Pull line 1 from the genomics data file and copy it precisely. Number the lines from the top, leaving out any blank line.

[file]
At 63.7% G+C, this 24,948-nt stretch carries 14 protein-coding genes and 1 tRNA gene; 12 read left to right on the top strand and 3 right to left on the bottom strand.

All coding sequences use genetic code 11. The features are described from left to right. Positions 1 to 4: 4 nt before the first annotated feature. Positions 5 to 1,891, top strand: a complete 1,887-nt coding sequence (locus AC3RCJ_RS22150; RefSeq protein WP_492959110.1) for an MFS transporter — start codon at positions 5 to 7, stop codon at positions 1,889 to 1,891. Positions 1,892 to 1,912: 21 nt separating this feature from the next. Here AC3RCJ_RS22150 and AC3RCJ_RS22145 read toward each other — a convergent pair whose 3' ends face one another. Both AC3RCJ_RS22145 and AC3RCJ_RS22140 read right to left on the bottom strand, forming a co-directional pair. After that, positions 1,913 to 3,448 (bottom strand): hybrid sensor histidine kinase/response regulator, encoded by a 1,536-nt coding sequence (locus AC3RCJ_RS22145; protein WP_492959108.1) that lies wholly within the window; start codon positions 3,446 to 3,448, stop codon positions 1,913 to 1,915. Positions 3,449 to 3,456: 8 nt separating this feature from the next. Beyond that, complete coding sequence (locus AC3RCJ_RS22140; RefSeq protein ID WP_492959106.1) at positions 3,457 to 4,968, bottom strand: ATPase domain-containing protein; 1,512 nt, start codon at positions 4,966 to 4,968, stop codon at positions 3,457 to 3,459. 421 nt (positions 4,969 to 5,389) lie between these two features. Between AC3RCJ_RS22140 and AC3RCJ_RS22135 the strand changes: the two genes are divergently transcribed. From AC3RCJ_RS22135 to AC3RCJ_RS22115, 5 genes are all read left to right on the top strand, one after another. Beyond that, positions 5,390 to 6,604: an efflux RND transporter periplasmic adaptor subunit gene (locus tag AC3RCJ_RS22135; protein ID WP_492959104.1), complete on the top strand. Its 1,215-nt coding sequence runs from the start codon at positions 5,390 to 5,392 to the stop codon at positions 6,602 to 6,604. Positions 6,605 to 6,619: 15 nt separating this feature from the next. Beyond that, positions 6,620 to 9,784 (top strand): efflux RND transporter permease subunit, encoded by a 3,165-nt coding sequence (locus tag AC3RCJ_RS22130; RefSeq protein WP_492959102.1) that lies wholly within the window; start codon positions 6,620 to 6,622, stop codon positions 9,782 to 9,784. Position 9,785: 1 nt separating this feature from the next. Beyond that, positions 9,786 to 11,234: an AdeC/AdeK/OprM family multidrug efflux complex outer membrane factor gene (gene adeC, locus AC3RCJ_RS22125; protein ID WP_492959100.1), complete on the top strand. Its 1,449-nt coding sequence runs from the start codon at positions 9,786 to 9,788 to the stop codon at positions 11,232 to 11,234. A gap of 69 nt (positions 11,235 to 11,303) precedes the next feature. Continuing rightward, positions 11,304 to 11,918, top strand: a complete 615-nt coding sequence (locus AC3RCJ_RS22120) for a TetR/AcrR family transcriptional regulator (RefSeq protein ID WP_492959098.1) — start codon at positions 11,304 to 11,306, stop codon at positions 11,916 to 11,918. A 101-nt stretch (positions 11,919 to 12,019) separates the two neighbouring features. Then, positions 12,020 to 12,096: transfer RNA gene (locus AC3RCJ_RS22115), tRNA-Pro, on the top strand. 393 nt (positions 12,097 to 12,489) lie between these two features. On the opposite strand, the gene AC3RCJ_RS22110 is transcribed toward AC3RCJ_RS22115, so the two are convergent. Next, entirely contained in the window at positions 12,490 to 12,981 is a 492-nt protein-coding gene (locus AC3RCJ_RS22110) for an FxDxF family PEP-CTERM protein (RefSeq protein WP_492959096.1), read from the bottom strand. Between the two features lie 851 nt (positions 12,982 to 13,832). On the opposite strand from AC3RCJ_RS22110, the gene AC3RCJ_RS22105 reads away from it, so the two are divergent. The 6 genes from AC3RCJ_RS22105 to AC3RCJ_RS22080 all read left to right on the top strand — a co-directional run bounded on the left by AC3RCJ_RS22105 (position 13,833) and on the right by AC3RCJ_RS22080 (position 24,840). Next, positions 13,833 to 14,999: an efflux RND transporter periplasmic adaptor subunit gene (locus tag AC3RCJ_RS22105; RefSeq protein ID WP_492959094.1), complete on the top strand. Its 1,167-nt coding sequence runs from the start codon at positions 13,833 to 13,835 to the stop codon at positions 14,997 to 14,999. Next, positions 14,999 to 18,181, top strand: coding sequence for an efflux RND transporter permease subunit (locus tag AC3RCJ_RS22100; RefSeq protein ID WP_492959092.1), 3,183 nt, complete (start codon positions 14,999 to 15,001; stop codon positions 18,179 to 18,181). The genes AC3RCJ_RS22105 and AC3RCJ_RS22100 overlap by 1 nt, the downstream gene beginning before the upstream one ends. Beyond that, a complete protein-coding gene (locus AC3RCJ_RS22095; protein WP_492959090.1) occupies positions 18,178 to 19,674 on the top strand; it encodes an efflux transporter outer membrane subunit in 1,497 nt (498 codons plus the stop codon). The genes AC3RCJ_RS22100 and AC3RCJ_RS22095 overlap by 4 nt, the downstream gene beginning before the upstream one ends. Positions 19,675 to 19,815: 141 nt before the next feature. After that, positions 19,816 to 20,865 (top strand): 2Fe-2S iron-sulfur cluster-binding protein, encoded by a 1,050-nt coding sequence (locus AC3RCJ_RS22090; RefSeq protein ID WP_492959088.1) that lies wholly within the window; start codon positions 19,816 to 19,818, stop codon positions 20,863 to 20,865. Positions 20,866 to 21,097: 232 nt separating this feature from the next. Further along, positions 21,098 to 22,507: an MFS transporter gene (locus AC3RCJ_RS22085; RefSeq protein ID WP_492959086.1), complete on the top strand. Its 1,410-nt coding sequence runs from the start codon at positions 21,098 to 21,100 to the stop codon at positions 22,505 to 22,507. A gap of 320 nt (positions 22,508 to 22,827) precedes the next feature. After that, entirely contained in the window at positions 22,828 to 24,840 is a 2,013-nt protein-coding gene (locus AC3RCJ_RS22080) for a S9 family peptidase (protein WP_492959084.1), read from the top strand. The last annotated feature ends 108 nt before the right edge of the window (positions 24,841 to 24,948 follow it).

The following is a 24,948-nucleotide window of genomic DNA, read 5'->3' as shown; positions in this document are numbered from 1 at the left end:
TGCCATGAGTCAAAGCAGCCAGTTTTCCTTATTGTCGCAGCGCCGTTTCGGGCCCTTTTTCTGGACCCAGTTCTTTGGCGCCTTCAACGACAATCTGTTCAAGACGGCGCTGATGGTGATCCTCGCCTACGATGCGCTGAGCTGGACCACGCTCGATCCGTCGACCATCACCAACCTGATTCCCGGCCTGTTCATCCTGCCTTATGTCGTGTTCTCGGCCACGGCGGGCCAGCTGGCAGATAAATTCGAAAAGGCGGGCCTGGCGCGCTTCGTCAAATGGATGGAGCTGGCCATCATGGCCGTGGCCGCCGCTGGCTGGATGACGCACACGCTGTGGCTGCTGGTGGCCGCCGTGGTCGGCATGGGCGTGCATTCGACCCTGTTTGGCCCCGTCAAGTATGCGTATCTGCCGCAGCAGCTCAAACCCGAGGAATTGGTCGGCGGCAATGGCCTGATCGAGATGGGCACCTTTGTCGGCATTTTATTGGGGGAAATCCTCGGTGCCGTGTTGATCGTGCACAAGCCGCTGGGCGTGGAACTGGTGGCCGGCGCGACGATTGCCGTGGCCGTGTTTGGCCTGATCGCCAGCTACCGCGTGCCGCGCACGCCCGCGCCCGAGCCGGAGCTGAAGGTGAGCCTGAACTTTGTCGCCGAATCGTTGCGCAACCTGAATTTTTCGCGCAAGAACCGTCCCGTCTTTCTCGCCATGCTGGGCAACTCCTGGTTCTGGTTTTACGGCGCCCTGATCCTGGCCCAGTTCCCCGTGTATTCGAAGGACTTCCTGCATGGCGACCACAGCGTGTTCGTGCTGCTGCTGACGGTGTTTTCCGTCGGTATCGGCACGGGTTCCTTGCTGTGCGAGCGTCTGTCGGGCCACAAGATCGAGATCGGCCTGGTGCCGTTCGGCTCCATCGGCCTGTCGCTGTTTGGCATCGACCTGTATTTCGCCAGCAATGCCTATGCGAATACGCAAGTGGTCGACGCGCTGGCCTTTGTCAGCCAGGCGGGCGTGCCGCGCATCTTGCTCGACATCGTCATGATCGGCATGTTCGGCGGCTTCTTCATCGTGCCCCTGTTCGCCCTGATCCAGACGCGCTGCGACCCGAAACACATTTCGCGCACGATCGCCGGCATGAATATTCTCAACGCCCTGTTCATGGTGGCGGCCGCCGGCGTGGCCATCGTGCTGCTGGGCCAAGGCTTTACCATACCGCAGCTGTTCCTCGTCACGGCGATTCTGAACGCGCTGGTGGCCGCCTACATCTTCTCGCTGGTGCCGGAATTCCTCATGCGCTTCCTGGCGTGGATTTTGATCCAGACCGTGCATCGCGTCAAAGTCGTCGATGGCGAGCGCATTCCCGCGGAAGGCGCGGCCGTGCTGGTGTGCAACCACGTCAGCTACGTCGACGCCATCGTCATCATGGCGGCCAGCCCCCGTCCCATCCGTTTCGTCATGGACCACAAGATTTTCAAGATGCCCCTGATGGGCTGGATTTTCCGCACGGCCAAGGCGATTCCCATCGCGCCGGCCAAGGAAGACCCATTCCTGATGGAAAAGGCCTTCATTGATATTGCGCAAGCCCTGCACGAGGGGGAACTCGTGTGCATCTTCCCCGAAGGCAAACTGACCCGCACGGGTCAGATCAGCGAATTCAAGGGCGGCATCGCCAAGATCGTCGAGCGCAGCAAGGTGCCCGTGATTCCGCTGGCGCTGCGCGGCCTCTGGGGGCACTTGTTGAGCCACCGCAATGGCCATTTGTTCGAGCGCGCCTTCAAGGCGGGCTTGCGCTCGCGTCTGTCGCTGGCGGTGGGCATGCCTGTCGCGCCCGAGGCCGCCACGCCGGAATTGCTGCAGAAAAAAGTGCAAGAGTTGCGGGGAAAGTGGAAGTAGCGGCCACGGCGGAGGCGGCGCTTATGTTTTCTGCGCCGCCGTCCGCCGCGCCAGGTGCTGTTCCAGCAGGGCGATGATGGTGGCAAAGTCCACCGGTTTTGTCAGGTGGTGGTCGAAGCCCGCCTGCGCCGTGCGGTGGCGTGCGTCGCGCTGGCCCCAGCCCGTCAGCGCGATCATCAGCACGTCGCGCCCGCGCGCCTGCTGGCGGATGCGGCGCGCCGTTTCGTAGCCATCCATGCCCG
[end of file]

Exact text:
At 63.7% G+C, this 24,948-nt stretch carries 14 protein-coding genes and 1 tRNA gene; 12 read left to right on the top strand and 3 right to left on the bottom strand.